97sockets as its first action \(en before processing the command line \(en
98and drops privileges immediately afterwards, so the attack surface is
99very tiny.) The raw sockets method is very slightly more robust:
100specifically, it's much less likely to get confused by delayed errors.
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101.PP
102Command-line options are as follows.
103.TP
104.B "\-h, \-\-help"
105Writes a brief description of the command-line options available to
106standard output and exits with status 0.
107.TP
108.B "\-v, \-\-version"
109Writes tripe's version number to standard output and exits with status
1100.
111.TP
112.B "\-u, \-\-usage"
113Writes a brief usage summary to standard output and exits with status 0.
114.TP
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115.BI "\-g, \-\-growth=" factor
116Sets the retransmit interval growth factor. Each time a packet is
117retransmitted,
118.B pathmtu
119increases the amount of time it waits before retransmitting again by
120this
121.IR factor .
122The default growth factor is 3.
123.TP
124.BI "\-m, \-\-method=" name
125Select the MTU probing method. The available methods are shown by
126.BR \-\-help .
127The
128.B linux
129method is Linux-specific and might be confused by delayed errors under
130some circumstances, but it's usable by unprivileged users; the
131.B raw
132method is portable but requires
133.B pathmtu
134to be installed setuid-root.
135.TP
136.BI "\-r, \-\-retransmit=" interval
137Sets the initial retransmit interval, in seconds. If no reply is
138received to a probe within the interval, then a second packet is sent,
139and the retransmit interval increased by the growth factor (see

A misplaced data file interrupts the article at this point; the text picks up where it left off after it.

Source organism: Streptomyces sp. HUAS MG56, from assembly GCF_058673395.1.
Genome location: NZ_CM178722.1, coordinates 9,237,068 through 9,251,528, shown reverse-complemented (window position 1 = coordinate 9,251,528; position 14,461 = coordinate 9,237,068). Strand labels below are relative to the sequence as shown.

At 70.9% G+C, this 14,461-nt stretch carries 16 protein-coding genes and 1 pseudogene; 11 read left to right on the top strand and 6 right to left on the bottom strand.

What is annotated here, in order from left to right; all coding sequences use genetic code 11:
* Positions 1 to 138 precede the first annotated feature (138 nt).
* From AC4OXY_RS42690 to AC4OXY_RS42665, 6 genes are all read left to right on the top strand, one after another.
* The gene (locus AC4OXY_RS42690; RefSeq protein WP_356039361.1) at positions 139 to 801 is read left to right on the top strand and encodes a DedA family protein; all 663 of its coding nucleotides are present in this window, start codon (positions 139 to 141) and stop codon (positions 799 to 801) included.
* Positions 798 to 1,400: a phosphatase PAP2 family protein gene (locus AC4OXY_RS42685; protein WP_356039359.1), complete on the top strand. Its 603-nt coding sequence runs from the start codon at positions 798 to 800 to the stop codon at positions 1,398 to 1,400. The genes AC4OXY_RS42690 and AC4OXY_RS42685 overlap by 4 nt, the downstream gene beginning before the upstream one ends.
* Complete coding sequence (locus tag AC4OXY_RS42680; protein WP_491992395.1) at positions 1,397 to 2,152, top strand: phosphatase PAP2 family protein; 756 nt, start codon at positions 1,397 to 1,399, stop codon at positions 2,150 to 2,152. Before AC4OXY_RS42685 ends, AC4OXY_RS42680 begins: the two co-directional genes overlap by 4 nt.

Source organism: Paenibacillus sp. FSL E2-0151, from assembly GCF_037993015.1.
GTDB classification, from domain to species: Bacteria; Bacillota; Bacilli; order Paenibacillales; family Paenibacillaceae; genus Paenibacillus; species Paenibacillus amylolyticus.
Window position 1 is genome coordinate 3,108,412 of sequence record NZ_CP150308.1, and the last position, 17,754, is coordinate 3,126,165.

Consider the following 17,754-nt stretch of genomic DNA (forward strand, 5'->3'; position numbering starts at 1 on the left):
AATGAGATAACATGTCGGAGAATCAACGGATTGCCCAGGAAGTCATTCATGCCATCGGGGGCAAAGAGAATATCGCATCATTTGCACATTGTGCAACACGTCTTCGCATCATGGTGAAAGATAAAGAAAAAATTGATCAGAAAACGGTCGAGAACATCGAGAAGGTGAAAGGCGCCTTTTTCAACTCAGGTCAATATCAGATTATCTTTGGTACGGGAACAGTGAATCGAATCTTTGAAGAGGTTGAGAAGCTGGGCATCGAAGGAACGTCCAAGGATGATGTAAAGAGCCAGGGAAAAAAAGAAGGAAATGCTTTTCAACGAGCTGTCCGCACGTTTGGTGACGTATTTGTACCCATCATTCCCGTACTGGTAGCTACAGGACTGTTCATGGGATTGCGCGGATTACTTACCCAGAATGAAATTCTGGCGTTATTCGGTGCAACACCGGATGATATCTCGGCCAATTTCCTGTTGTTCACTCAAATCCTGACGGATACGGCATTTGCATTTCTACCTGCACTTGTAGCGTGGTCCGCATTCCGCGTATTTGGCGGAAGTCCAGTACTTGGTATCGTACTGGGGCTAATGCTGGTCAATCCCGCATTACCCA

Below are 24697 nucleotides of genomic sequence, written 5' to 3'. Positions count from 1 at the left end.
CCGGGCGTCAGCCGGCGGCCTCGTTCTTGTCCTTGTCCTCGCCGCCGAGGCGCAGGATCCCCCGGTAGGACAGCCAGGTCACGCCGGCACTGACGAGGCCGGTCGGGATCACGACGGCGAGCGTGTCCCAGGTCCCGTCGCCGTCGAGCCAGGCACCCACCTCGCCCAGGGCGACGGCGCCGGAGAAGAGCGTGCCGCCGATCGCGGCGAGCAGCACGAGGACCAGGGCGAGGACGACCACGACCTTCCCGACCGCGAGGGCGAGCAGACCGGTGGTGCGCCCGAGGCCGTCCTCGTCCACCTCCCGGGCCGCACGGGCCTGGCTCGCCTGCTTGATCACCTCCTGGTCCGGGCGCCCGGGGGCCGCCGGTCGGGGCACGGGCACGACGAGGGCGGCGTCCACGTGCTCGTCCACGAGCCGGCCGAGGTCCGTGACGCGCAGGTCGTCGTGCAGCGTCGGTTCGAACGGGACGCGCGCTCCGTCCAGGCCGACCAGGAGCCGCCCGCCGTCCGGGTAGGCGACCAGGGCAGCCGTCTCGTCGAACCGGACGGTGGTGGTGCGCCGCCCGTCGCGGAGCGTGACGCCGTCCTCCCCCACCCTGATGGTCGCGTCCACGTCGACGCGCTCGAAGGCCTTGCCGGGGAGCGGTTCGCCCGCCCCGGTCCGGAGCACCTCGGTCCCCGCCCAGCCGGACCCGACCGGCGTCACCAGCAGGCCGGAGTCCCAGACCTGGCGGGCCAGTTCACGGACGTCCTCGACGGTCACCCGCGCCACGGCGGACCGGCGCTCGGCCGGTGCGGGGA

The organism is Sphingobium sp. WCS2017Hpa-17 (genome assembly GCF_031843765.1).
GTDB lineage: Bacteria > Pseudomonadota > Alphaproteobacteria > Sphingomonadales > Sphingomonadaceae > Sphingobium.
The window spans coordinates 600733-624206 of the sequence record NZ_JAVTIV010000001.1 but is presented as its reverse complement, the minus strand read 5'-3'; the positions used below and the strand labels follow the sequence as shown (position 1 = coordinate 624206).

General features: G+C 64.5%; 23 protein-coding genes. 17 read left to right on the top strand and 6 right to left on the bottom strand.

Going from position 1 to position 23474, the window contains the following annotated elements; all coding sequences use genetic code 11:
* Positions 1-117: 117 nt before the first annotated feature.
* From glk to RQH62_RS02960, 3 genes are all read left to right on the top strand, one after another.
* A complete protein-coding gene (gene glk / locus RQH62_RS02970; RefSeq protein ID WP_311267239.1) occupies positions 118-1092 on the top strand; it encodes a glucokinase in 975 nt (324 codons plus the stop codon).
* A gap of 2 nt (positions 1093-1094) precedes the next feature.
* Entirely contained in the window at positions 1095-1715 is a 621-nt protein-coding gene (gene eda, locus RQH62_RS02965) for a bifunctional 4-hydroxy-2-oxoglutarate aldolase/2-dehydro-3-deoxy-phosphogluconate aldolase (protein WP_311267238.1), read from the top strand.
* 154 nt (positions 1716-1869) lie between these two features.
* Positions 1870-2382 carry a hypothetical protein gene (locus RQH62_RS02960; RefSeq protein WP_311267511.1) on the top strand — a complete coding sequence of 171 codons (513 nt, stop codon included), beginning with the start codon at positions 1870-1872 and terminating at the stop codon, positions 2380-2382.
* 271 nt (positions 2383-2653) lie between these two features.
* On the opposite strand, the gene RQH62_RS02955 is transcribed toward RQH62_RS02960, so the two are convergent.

140.BR \-g ).
141The default initial retransmit interval is 0.333 seconds.
142.TP
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143.BI "\-t, \-\-timeout=" timeout
144Sets the time to wait for a reply, in seconds. If no reply or error is
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145received within the timeout, it is assumed that no reply will be
146forthcoming. If we've ever received a reply from the remote host in the
147past, then
148.B pathmtu
149assumes that a timeout indicates that the packet was too large, but the
150ICMP fragmentation-required error was suppressed as a result of
151administrative incompetence by someone responsible for an intermediate
152router. Otherwise,
153.B pathmtu
154sends a small packet to settle the question of where packets are being
155dropped: if it doesn't receive a response to this packet either, then it
156assumes that the timeout means that the remote host
157.I did
158receive the packet. The default timeout is 8 seconds.
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159.TP
160.BI "\-H, \-\-header=" header
161Sets the packet header, in hexadecimal. If you set an explicit port
162number, it may be worth setting the packet header too, so as not to
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163alarm anything which might be listening on that port. A sequence number
164(in order to disambiguate replies) and some pseudorandom data are
165appended to the header. The default header is empty.
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166.
167.\"--------------------------------------------------------------------------
168.SH "BUGS"
169.
88510d86 170The whole business of probing path MTUs is rather unpleasant.
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171.
172.\"--------------------------------------------------------------------------
173.SH "AUTHOR"
174.
175Mark Wooding, <mdw@distorted.org.uk>
176.
177.\"----- That's all, folks --------------------------------------------------